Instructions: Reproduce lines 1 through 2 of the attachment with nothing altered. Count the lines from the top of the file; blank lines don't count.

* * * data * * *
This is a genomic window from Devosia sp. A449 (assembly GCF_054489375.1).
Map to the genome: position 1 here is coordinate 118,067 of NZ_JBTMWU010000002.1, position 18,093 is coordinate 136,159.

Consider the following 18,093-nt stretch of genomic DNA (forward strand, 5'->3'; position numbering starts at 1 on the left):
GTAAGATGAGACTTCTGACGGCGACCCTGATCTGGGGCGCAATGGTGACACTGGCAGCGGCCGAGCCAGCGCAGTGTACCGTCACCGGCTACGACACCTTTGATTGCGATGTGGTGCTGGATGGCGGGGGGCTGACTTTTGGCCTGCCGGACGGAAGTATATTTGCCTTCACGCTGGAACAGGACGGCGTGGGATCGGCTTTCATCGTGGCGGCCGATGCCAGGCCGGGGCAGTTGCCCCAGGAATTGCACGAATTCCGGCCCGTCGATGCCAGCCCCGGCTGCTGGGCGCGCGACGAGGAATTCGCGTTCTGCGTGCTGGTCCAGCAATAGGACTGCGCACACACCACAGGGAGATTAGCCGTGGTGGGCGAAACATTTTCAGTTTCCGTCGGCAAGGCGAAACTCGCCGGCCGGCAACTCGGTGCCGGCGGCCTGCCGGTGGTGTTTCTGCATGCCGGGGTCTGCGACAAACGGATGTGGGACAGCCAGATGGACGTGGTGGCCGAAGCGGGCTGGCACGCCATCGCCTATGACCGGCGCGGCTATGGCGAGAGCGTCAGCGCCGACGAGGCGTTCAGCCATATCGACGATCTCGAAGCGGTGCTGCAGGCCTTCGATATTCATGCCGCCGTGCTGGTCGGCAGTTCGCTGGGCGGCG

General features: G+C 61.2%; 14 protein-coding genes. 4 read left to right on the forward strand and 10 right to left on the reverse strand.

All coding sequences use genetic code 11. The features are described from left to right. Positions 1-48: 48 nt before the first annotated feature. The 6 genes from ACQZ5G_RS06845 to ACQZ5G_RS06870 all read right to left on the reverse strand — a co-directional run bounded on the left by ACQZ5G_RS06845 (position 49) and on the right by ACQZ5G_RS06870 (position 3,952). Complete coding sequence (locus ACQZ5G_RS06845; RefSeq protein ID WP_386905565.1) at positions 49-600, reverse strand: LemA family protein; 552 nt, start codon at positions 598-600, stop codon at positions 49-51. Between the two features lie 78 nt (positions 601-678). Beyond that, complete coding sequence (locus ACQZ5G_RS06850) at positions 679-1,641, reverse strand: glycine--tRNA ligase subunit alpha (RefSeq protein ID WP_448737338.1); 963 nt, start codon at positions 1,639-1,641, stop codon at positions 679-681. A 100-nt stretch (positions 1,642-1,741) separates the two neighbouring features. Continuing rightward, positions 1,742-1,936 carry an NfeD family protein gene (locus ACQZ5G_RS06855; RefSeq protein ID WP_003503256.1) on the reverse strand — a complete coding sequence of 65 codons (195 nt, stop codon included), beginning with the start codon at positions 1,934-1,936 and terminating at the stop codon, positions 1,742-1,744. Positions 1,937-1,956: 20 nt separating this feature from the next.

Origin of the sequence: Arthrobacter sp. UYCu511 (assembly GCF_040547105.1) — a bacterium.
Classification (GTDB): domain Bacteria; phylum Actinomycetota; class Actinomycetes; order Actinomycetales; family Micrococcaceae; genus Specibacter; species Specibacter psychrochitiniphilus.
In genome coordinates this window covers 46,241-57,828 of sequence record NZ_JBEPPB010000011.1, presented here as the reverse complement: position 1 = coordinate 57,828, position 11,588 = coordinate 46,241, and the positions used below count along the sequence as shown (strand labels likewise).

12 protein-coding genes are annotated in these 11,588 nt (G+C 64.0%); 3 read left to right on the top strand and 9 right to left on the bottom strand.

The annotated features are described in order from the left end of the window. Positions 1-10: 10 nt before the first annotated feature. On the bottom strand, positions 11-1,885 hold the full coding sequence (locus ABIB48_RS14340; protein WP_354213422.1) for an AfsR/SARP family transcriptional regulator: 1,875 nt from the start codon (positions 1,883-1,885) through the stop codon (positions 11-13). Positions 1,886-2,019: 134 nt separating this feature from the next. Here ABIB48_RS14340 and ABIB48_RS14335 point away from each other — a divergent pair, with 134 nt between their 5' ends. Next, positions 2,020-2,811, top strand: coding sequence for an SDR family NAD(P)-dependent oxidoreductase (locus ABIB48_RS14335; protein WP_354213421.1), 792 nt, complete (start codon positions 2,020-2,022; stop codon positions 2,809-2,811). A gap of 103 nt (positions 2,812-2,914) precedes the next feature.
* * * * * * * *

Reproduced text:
This is a genomic window from Devosia sp. A449 (assembly GCF_054489375.1).
Map to the genome: position 1 here is coordinate 118,067 of NZ_JBTMWU010000002.1, position 18,093 is coordinate 136,159.